harder, smarter, or faster? Every word he shouts is like a magic effect.
He might even be able to give order to the enemy! 
What if a warlord is like a magical fighter that can magically inspire you to hit harder, smarter, or faster? Every word he shouts is like a magic effect. He might even be able to give order to the enemy! 


What if a warlord is like a magical fighter that can magically inspire you to hit harder, smarter, or faster? Every word he shouts is like an magic effect. He might even be able to give order to the enemy! 




Grammar fix ;)
Yeah, what CallCrow just suggested is a Bard.

I want a non-magical tactical leader. 
A non-magical tactical leader....class

"The Apollo moon landing is off topic for this thread and this forum. Let's get back on topic." Crazy Monkey

A non-magical tactical leader....class



Sure.

But in THIS thread I don't have to say that.

Or did you not bother to read the rules set out in the OP? 
Nah, I was just doing what the last two posters did but just didn't add one of these...



I like the Warlord class but I also like the Commander Specialty.  Tactical leadership should not be limited to class but too character concept also

"The Apollo moon landing is off topic for this thread and this forum. Let's get back on topic." Crazy Monkey

So yeah, I like the idea of the warlord prepping "tactics" in advance and then switching between them in combat, like a sarge or team captain calling out formations. Each tactic could give specific buffs. On top of those, the warlord would have at-will "drills" to do the bulk of his work of granting actions, healing/mitigating, etc.

The "tactics" part isn't from the 4e warlord but seemed fun.
Nah, I was just doing what the last two posters did but just didn't add one of these...



I like the Warlord class but I also like the Commander Specialty.  Tactical leadership should not be limited to class but too character concept also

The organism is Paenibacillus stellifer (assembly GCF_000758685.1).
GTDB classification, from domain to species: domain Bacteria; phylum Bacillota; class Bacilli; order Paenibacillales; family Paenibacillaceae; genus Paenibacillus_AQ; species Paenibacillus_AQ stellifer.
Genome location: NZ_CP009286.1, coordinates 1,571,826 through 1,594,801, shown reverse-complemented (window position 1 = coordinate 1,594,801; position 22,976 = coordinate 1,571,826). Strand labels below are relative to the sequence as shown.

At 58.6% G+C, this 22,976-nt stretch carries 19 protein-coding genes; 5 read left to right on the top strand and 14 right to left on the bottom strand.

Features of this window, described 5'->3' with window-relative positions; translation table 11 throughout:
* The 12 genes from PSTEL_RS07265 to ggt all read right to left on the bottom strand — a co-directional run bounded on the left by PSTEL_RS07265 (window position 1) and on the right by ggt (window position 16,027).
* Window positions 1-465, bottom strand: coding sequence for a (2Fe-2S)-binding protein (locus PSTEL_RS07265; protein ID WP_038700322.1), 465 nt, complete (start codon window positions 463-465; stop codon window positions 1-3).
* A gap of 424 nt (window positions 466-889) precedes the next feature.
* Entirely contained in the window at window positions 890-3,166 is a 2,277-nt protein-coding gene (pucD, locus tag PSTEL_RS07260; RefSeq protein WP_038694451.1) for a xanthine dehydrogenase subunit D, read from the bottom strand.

Sure.

And when you say that you don't sound like a prat.

Unilked team "fixed" (and your first post). 
So yeah, I like the idea of the warlord prepping "tactics" in advance and then switching between them in combat, like a sarge or team captain calling out formations. Each tactic could give specific buffs. On top of those, the warlord would have at-will "drills" to do the bulk of his work of granting actions, healing/mitigating, etc. The "tactics" part isn't from the 4e warlord but seemed fun.



Well the 4E Warlord did have the Initiative bonus.

But the idea of swapping that out for different "tactics" is a good one.

Still, the need for at-will and (either) encounter or daily "big bang" actions is clear. 
Nah, I was just doing what the last two posters did but just didn't add one of these...



I like the Warlord class but I also like the Commander Specialty.  Tactical leadership should not be limited to class but too character concept also



Sure.

And when you say that you don't sound like a prat.

Unilked team "fixed" (and your first post). 



Sure.

"The Apollo moon landing is off topic for this thread and this forum. Let's get back on topic." Crazy Monkey